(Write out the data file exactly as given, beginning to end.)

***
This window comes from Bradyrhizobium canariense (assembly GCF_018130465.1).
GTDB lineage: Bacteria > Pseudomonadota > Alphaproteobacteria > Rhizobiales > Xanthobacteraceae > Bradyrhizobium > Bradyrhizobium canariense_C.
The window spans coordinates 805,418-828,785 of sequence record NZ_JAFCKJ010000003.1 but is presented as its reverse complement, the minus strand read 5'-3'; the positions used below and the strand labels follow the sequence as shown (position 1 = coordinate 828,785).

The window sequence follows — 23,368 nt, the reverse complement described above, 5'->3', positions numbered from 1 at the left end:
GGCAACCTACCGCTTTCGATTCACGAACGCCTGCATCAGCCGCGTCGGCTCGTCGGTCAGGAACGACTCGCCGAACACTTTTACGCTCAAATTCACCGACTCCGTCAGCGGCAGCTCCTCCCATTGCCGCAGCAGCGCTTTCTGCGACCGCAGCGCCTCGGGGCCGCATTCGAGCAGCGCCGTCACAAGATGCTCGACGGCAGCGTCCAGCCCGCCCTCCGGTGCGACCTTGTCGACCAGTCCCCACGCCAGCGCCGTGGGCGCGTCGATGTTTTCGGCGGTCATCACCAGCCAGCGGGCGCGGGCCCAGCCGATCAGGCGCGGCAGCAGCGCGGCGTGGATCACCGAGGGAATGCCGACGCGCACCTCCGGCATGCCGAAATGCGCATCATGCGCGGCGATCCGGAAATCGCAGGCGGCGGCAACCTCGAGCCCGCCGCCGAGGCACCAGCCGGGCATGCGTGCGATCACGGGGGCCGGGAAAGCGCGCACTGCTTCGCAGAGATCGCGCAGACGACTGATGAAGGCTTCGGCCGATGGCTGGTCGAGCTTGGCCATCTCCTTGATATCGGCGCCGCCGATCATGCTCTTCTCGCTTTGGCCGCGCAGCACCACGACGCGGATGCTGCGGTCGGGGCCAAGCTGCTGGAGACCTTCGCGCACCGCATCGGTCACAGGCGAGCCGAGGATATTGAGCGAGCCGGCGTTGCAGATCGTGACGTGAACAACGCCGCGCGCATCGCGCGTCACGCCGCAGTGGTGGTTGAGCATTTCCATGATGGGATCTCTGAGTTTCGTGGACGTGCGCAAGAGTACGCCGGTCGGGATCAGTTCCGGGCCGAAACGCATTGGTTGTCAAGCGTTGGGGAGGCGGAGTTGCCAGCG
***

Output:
This window comes from Bradyrhizobium canariense (assembly GCF_018130465.1).
GTDB lineage: Bacteria > Pseudomonadota > Alphaproteobacteria > Rhizobiales > Xanthobacteraceae > Bradyrhizobium > Bradyrhizobium canariense_C.
The window spans coordinates 805,418-828,785 of sequence record NZ_JAFCKJ010000003.1 but is presented as its reverse complement, the minus strand read 5'-3'; the positions used below and the strand labels follow the sequence as shown (position 1 = coordinate 828,785).

The window sequence follows — 23,368 nt, the reverse complement described above, 5'->3', positions numbered from 1 at the left end:
GGCAACCTACCGCTTTCGATTCACGAACGCCTGCATCAGCCGCGTCGGCTCGTCGGTCAGGAACGACTCGCCGAACACTTTTACGCTCAAATTCACCGACTCCGTCAGCGGCAGCTCCTCCCATTGCCGCAGCAGCGCTTTCTGCGACCGCAGCGCCTCGGGGCCGCATTCGAGCAGCGCCGTCACAAGATGCTCGACGGCAGCGTCCAGCCCGCCCTCCGGTGCGACCTTGTCGACCAGTCCCCACGCCAGCGCCGTGGGCGCGTCGATGTTTTCGGCGGTCATCACCAGCCAGCGGGCGCGGGCCCAGCCGATCAGGCGCGGCAGCAGCGCGGCGTGGATCACCGAGGGAATGCCGACGCGCACCTCCGGCATGCCGAAATGCGCATCATGCGCGGCGATCCGGAAATCGCAGGCGGCGGCAACCTCGAGCCCGCCGCCGAGGCACCAGCCGGGCATGCGTGCGATCACGGGGGCCGGGAAAGCGCGCACTGCTTCGCAGAGATCGCGCAGACGACTGATGAAGGCTTCGGCCGATGGCTGGTCGAGCTTGGCCATCTCCTTGATATCGGCGCCGCCGATCATGCTCTTCTCGCTTTGGCCGCGCAGCACCACGACGCGGATGCTGCGGTCGGGGCCAAGCTGCTGGAGACCTTCGCGCACCGCATCGGTCACAGGCGAGCCGAGGATATTGAGCGAGCCGGCGTTGCAGATCGTGACGTGAACAACGCCGCGCGCATCGCGCGTCACGCCGCAGTGGTGGTTGAGCATTTCCATGATGGGATCTCTGAGTTTCGTGGACGTGCGCAAGAGTACGCCGGTCGGGATCAGTTCCGGGCCGAAACGCATTGGTTGTCAAGCGTTGGGGAGGCGGAGTTGCCAGCG